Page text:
THE principle of a safe lock, of the kind most generally known as a combination lock, pertains to the nature of a puzzle pure and simple, and, indeed, such locks are referred to by the oldest writers on the subject as puzzle-locks. A combination lock is nothing but a puzzle, and its safety depends entirely upon the difficulty, or rather the improbability of a person guessing the right combination.
Here are two literary burglars, bent on opening a safe by guessing the three letter word which serves as the key. You can see that there are but ten letters on each dial, so you can open the safe by finding a three-letter dictionary word, one letter of which is shown on each dial.
As comparatively few persons understand anything about the principle of a safe lock, it will be of general interest to give a simple explanation of the inside workings:
Look at the construction of the first combination lock ever made; and despite of the thousands of patents and great improvements made of late years, the principle is always the same. I have taken out numerous patents on improvements to make them safer, but bankers and others who have large sums of money locked up in their safes would feel more apprehension if they understood the real nature of a combination lock. It might baffle a burglar for a month, but is just as likely to be opened in from one to twenty minutes. On several occasions when I was called in to open a safe lock the trick did not require fifteen minutes.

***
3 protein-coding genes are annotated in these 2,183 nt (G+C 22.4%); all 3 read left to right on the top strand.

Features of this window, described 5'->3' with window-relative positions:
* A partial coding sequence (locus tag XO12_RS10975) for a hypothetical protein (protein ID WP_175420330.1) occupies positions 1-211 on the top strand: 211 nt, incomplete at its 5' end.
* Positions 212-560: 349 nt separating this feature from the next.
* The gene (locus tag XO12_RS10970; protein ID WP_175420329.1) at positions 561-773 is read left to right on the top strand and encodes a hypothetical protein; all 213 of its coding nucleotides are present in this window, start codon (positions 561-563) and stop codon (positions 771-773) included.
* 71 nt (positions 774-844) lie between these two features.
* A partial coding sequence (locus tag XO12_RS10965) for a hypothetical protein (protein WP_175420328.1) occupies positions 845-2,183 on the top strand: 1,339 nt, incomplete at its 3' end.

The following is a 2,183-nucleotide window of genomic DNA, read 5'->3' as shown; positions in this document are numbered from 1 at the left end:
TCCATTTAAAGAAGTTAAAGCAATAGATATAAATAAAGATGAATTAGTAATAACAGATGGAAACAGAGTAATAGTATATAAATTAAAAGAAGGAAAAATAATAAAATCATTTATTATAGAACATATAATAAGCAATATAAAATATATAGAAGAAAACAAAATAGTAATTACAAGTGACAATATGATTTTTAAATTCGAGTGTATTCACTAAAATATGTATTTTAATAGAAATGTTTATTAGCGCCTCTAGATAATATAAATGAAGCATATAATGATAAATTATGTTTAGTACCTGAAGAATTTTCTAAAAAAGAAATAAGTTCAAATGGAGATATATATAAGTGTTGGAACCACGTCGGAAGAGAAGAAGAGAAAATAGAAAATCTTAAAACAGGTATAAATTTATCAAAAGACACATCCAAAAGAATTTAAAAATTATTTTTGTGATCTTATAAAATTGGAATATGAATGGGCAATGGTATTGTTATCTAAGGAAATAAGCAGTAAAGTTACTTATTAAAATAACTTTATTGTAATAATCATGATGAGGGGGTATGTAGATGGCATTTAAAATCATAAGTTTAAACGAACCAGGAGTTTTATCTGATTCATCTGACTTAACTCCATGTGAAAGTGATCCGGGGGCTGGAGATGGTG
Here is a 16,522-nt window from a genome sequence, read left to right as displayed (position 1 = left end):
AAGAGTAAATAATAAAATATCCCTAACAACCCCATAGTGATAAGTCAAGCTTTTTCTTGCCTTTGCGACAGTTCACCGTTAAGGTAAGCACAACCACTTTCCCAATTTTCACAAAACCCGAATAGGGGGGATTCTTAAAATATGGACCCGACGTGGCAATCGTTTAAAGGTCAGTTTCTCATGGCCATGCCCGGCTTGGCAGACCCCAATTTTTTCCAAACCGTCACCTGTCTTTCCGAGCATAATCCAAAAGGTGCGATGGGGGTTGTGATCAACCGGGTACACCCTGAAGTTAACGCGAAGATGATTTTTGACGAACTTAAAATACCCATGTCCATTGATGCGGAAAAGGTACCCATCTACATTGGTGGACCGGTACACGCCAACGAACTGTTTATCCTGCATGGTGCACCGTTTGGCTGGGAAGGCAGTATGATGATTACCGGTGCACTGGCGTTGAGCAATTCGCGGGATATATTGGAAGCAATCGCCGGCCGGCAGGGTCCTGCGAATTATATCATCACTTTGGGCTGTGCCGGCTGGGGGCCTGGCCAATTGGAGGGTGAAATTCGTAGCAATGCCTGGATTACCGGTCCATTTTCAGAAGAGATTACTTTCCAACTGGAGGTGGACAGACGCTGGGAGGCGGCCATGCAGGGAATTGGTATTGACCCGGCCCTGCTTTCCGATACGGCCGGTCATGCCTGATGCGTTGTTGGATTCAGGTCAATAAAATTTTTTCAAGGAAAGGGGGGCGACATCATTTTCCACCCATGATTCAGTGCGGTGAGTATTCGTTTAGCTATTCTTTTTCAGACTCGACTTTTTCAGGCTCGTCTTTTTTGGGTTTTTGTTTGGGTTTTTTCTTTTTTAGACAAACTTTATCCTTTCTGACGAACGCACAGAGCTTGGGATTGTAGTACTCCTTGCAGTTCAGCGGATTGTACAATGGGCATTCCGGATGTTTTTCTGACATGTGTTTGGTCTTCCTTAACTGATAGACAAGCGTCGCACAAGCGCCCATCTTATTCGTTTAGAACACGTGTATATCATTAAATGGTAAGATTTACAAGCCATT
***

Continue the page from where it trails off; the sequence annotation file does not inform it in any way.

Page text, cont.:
During the Paris Exhibition of 1867 I was so lucky as to open three French safe locks in less than half an hour, but then at that time the French locks were absolutely worthless.
Let us take an inside view of that lock the burglars are working on.
Each outside dial connects with a round disk or tumbler with a slot which must be placed in position to receive that crooked hook which we call the dog. You cannot turn the middle handle which draws the bolt until all three of the disks are in their proper position at the same time, and you can only tell when they are in their correct position by knowing the proper letters to which the lock is set. If there are only ten letters on each dial and there are but three tumblers, the burglar will probably open the safe in fifteen minutes, for 10 x 10 x 10 gives but 1,000 possible changes, so the chancer are he will hit it in 500 trials.
I give this primitive illustration of a three tumbler lock, because it is the same that A. C. Hobbs, the famous American expert brought to me somewhere about 1851. when he picked the great Brahmah lock in London and won two hundred guineas.
The tumblers are placed upon one pin now, which is a great improvement. The dog (marked D) falls from its weight into the nitches when they are placed in proper position. You can only turn the one handle, placing the tumblers in position one at a time. Turning three times forward, twice backwards and then one forward again.
The tumblers of the ordinary key locks are guarded much in die same way:
In the above illustration the bolt is kept from being drawn back to the right by the tumblers marked T. They turn on the round pin and pres against that little square dog. The key therefor at the same time that it pushes the bolt back must have stop or wards which will raise the tumblers exactly to the correct height to receive that square pin in the slots.
The literary burglars have to guess the word PYX.
I with a pen my first display;
My next increases day by day.
My whole is fraught with anxious fears
For those who'd hope for many years.
Cipher Answer.— 4, 15, 20, 1, 7, 5.